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Progress Trackers in Web Design: Examples and Best Practices

When designing a large website, especially one that contains a store, you may be required to design a system for ordering online, or a multi-step process of another sort. Walking users through this process by making it easy and intuitive is key to helping increase conversion rates. Any frustration along the way may cause them to leave and pursue other options. Progress trackers are designed to help users through a multi-step process and it is vital that such trackers be well designed in order to keep users informed about what section they are currently on, what section they have completed, and what tasks remain.

In this article we will look at various uses of progress trackers and see how they’ve been implemented, what they are doing well, and what they are not doing well.

What are Progress Trackers? Link

You may not be familiar with the term ‘progress tracker’, also called a ‘progress indicator’ — but chances are good that you have encountered one at one time or another. They are used in online stores when placing an order, signing up to an online product or service, or even when booking a holiday online. Progress trackers guide the user through a number of steps in order to complete a specified process.

Progress Tracker Example1
An example of a progress tracker at Game2

The Difference Between Progress Trackers and Breadcrumbs Link

As we have detailed previously in Breadcrumbs In Web Design: Examples And Best Practices3, breadcrumbs are a way of enhancing navigation by revealing a user’s current location. Initially, breadcrumbs and progress trackers may seem very similar and in many ways they are, however, there are significant differences.

Breadcrumbs show you only where you have been (or what sections are above the current section in the application’s hierarchy), whereas progress trackers indicate a set path that a user follows to complete a specific task. Progress trackers show you not only where you are currently located, but also what steps you have previously taken, and what steps you are about to take.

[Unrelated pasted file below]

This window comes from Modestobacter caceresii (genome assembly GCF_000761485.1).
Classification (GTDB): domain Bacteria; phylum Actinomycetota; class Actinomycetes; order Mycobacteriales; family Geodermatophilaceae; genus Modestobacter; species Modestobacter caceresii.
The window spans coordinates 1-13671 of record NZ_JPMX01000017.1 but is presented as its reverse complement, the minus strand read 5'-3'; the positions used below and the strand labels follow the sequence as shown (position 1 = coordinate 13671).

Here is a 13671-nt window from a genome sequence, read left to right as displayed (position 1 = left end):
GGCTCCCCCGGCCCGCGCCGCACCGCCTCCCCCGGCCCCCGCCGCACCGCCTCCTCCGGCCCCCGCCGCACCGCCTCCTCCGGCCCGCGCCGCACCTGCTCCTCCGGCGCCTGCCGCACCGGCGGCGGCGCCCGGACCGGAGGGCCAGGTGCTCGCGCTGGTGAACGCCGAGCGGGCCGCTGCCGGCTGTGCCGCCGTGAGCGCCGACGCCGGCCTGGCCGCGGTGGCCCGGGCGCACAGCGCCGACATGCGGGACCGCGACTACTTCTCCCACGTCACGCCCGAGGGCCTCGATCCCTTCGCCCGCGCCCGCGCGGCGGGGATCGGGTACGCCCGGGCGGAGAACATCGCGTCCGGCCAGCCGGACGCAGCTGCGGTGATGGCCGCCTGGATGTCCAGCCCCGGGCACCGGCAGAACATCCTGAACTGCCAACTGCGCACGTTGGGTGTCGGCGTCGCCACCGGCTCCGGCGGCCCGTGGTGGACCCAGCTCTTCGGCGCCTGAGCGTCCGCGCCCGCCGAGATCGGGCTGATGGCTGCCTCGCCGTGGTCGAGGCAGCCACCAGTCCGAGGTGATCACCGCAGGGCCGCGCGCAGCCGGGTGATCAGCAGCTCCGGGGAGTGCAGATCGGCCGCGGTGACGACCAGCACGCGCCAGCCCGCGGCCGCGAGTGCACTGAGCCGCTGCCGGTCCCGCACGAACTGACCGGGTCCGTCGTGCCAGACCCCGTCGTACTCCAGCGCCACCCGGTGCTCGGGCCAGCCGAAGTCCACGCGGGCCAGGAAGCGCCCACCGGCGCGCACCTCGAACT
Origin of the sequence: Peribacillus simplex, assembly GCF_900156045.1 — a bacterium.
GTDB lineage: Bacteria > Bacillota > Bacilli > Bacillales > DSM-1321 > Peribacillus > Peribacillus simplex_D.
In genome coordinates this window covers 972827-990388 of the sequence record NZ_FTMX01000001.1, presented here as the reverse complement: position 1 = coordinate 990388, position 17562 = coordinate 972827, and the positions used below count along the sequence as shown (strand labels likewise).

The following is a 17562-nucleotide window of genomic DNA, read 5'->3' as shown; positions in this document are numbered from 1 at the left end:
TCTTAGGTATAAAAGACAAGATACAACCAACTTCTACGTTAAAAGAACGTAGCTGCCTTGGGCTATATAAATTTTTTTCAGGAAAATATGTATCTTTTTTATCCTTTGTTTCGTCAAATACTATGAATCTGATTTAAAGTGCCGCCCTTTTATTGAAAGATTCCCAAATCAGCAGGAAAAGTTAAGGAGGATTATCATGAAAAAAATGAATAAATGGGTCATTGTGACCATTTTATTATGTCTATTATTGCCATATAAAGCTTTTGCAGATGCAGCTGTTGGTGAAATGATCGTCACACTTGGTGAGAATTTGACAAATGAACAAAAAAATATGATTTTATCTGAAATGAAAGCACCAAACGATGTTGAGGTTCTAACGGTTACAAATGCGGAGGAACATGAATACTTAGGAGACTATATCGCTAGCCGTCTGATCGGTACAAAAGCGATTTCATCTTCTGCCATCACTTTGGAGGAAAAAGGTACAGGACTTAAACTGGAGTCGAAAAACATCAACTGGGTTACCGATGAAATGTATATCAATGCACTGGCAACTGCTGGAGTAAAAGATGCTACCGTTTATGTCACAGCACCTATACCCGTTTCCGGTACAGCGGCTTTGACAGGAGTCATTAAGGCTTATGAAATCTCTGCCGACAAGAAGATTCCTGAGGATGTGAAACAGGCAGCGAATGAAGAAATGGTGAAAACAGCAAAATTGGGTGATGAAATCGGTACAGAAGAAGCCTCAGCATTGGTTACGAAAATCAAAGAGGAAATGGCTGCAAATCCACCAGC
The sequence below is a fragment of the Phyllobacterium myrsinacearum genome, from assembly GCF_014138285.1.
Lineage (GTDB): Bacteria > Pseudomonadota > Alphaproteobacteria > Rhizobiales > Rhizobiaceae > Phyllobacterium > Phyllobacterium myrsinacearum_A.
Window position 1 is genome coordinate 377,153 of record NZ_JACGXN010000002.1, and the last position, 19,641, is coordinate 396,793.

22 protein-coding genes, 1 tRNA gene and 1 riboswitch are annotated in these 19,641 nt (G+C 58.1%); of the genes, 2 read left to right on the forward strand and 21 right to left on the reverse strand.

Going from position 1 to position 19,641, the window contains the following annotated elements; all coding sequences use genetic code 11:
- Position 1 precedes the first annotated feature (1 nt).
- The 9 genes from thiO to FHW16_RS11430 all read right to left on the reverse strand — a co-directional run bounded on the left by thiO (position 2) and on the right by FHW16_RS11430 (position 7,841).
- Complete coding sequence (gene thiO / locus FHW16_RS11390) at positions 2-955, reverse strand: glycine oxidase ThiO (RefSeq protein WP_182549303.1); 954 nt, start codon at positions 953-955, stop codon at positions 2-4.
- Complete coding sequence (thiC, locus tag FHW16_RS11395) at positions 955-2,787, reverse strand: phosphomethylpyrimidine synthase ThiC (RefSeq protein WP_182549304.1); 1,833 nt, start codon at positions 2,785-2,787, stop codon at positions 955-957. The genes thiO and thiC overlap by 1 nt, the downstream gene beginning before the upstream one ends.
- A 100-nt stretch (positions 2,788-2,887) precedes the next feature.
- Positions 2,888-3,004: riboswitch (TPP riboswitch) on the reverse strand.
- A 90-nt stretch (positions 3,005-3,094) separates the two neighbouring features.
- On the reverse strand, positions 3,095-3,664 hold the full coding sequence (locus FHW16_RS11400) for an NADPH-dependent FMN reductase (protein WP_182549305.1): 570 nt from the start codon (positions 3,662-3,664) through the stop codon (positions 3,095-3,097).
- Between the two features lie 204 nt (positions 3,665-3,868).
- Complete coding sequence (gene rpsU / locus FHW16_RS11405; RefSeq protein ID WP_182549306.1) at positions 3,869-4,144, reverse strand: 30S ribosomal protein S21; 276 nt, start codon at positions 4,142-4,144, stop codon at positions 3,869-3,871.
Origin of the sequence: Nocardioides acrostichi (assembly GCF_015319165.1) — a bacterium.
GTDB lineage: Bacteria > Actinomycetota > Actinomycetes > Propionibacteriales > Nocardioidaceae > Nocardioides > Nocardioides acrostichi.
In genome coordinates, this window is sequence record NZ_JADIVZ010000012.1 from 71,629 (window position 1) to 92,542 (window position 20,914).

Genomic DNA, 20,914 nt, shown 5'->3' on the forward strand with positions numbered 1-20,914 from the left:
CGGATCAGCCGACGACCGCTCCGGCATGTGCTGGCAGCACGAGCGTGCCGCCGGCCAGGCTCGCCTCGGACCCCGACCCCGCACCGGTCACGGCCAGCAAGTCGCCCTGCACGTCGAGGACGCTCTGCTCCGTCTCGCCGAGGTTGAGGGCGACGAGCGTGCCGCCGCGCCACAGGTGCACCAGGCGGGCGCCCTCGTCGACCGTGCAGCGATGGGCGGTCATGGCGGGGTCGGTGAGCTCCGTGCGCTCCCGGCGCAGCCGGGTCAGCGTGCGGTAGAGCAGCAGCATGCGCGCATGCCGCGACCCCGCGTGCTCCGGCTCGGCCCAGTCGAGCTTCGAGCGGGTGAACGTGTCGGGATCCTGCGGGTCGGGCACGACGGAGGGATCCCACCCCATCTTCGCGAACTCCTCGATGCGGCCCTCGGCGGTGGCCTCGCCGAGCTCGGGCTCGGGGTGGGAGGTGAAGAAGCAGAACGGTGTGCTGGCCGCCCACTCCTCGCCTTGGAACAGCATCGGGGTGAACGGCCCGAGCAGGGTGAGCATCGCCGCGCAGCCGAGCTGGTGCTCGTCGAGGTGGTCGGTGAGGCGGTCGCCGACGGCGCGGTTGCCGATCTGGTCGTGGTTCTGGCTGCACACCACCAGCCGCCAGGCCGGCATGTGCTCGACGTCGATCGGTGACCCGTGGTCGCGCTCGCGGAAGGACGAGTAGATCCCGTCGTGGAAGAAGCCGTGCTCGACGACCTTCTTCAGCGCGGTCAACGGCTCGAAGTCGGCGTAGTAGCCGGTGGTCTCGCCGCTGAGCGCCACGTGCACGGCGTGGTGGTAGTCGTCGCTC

Breadcrumbs Example4
Example of breadcrumbs at Coolspotters5

Progress trackers are best used when there is a specific goal to achieve. They are synonymous with conversion and are used as a way of improving usability — which is key when optimizing conversion rates6. Conversion is all about selling online so you will see a progress tracker in some form in almost every online store.

Now that we’ve reviewed what a progress tracker is, let’s look at situations that would require or even benefit from the implementation of a well-designed progress tracker.

Uses of Progress Trackers Link

As mentioned previously, progress trackers can be used in a variety of contexts. The following three are the most common.

1. Online Ordering
By far the most common application of progress trackers is in conjunction with online purchasing, since this usually involves multiple steps.

HMV Online Order Progress Tracker
The progress tracker used by HMV.
Etsy Progress Tracker7
The progress tracker used at Etsy8.

2. Feature Tour Guides
Progress trackers are also used to guide users through the features of online products and services, as demonstrated in the following examples:

Search Inside Video's Progress Tracker9
Progress tracker as used by Search Inside Video10.
Flickr's tour page11
Flickr’s tour page12 provides a look at the features of their service.

3. Multi-Step Forms
If a form requires a lot of user input, it may be best to split the form into multiple steps.

Livestream's Channel Creation Form
Livestream’s progress tracker design.
Buffalo's Project Planner Form
The progress tracker used on Buffalo’s Project Planner form

Best Practices in Progress Tracker Design Link

Indicating a Logical Progression
Most progress trackers are designed to display the steps from left to right. In most lands, people read from left to right, so it makes sense that progress trackers follow that pattern. That isn’t enough though — there has to be something that informs the user that they are performing a multi-step process.

Blockbuster's progress tracker13
Blockbuster14 have included both arrows and numbers in their progress

tracker, thus clearly communicating a logical progression.

Keeping the User Informed of their Location
One key aspect of good progress tracker design is keeping the user informed of where the user is in the process. This complements the logical progression because the user will know where they are in relation to where they have been, and what sections are to follow.

Urban Original's progress tracker15
Mr and Mrs Smith16 indicates the user’s current location by

clearly highlighting the current step and turning the arrow downwards.

Since progress trackers are a form of navigation, it is best to place them below the primary and secondary navigation (such as breadcrumbs) and above the content that the progress tracker relates to. Also, while a progress tracker can act as a page title, it is best to place the title of the current section underneath the progress tracker, to reinforce the current location.